path: root/doc
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authorPau Espin Pedrol <pespin@sysmocom.de>2020-06-04 19:45:13 +0200
committerPau Espin Pedrol <pespin@sysmocom.de>2020-06-04 20:03:07 +0200
commitab78df2902144f705776022b9910bc02a20c9328 (patch)
treedf9f0720fa0aaa39c613ebdbda152f627f0cce24 /doc
parent166dc10769b9df7c0ea21a9f08e608ad6a56e560 (diff)
doc: manual: Write initial Test API section
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== Test API
-*TODO* (in the meantime, look at src/osmo_gsm_tester/test.py, as well as
-suite.py, which calls the test's setup() function to get an idea)
+All tests run by {app-name} are python script files. On top of usual python
+standard features, {app-name} provides a set of public APIs and tools that
+these tests can use in order to interact with the core of {app-name}, like
+creating object classes, run processes synchronously or asynchronously, wait for
+events, retrieve specific configuration, etc. This section aims at documenting
+the most relevant tools available for tests.
+First of all, it is important to avoid blocking out of the core's main event loop in
+the test, since doing that will prevent {app-name} core functionalities to work
+properly, such as control of asynchronous processes.
+To get access to those functionalities, a test must import a test environment
+previously prepared by {app-name} before the test was started:
+#!/usr/bin/env python3
+from osmo_gsm_tester.testenv import *
+After the test environment is imported, aome usual functionalities are available
+directly under the global scope. Specially noticeable is the existence of object
+_tenv_, which provides access to most of the functionalities.
+The test can simply ask {app-name} to sleep some time, while giving control back
+to {app-name} core's mainloop:
+sleep(3) # sleep for 3 seconds
+One can also wait for events in the background, for instance launch a child
+process locally in the same host and wait for its termination:
+proc = process.Process('process_description_name', working_dir_to_store_logs, 'sleep 4') <1>
+tenv.remember_to_stop(proc) <2>
+proc.launch() <3>
+proc.wait() <4>
+<1> Create process object. This line doesn't yet runs it.
+<2> Make sure the core will kill the process if this test fails
+<3> Start process asynchronously
+<4> wait until process is done. One could waiting generically here too: _wait(proc.terminated)_
+If running asynchronously is not needed, one can run synchronously in an easy
+proc = process.Process('process_description_name', working_dir_to_store_logs, 'sleep 4')
+One can also log output using either the regular _print_ function from python,
+or using {app-name} specific functions available:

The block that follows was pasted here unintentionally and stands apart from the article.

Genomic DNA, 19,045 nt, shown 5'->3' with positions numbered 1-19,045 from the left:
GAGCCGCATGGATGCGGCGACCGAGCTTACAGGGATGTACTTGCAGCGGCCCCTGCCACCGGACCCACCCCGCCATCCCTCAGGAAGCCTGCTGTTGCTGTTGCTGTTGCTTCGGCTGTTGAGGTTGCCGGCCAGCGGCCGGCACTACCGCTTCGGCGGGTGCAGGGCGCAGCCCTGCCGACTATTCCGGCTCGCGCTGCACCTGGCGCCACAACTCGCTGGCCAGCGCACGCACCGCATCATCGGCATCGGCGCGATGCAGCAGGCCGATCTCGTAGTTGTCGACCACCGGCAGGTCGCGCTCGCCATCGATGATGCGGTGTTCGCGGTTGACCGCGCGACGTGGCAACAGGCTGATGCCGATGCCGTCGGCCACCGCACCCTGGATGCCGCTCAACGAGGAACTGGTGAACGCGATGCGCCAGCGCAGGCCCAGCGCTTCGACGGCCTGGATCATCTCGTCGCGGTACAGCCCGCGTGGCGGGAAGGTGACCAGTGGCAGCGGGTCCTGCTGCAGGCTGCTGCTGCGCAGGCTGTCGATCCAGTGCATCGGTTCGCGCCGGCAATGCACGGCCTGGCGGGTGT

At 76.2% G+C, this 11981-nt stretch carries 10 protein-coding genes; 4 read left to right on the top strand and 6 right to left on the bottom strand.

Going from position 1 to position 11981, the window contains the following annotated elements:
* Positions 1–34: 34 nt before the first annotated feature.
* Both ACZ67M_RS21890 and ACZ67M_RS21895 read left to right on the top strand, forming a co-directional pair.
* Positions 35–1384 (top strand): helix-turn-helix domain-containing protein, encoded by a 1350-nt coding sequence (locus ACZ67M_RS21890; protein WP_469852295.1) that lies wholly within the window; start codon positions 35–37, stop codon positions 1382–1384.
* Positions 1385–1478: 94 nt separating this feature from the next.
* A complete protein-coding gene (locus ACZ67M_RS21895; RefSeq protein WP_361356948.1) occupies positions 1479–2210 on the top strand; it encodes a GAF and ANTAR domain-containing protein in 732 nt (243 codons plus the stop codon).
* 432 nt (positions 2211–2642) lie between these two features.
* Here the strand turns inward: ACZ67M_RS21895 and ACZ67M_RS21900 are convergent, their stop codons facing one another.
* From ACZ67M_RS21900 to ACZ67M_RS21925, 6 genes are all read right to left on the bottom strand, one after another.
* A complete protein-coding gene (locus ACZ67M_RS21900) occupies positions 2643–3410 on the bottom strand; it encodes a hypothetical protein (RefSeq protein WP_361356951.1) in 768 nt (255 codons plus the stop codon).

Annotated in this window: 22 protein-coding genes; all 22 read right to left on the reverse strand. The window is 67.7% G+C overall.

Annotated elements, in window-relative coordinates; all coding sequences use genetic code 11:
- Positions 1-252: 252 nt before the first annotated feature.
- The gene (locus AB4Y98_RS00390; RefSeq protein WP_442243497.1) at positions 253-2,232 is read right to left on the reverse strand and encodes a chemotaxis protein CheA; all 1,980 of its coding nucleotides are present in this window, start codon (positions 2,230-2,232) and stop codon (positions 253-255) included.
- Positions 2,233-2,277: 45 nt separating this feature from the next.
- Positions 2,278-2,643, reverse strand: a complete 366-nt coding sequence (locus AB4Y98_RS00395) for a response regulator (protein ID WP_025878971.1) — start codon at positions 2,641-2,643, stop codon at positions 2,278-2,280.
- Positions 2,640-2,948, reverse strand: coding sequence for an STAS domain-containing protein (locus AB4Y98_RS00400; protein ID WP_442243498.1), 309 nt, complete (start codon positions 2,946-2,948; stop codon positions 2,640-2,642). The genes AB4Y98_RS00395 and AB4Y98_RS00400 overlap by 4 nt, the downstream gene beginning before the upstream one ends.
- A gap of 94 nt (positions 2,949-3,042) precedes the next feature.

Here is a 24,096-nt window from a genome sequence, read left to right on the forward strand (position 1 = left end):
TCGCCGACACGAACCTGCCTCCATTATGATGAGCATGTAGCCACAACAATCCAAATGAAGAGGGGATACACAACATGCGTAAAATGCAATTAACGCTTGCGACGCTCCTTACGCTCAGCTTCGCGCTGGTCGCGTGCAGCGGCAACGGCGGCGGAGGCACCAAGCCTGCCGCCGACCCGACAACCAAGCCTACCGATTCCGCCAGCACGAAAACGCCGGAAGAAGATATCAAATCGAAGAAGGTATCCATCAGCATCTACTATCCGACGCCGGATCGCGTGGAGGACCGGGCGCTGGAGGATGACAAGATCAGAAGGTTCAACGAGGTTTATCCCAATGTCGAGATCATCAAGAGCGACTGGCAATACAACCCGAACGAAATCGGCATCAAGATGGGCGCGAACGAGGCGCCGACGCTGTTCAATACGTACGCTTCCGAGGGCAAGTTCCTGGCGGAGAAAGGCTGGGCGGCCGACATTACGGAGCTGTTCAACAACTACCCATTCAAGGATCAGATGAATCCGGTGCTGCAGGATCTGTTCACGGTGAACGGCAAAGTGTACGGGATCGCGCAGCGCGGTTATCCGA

+log('this is a regular log message')
+dbg('this is a dbg message, only printed on outputs where dbg is enabled')
+err('outputs log message for non-expected events')
+print('this is the same as log()')
+The test also gains access to suite and/or test specific configuration through
+different APIs:
+test_config = tenv.config_test_specific()
+threshold = int(test_config.get('threshold', 2))
+suite_config = tenv.config_suite_specific()
+foobar = suite_config['foobar']
+A test requiring a really specific config file for an object class it is going
+to run can provide its own template files by overlaying an own directory
+containing them on top of the usual default directory where object class
+templates are (_osmo-gsm-tester.git/src/osmo_gsm_tester/obj/templates/_):
+tenv.set_overlay_template_dir(os.path.join(os.path.dirname(__file__), 'mytemplatedir'))
+Several tests in a suite can also share code by using some APIs provided by
+{app-names}. The shared python code must be placed in files under the 'lib/'
+subdirectory in the suite directory where the test belongs to.
+# File containing function foobar() available under ${suite_dir}/lib/testlib.py:
+import testlib
+from testlib import foobar
+For a complete set of features and how to use them, one can have a look at real
+examples present in {app-name} git repository under the _sysmocom/_ directory.
+Besides those, have a look too a _testenv.py_ file, which implements the 'tenv'
+object available to tests.
+=== Test verdict
+In general, a test reaching the end of the file and returning control to
+{app-name} core will be flagged as a successful test (PASS).
+If an exception is thrown from within the test file and propagated to
+{app-name}, the test will be considered as failed and {app-name} will store all
+failure related information from the caught exception.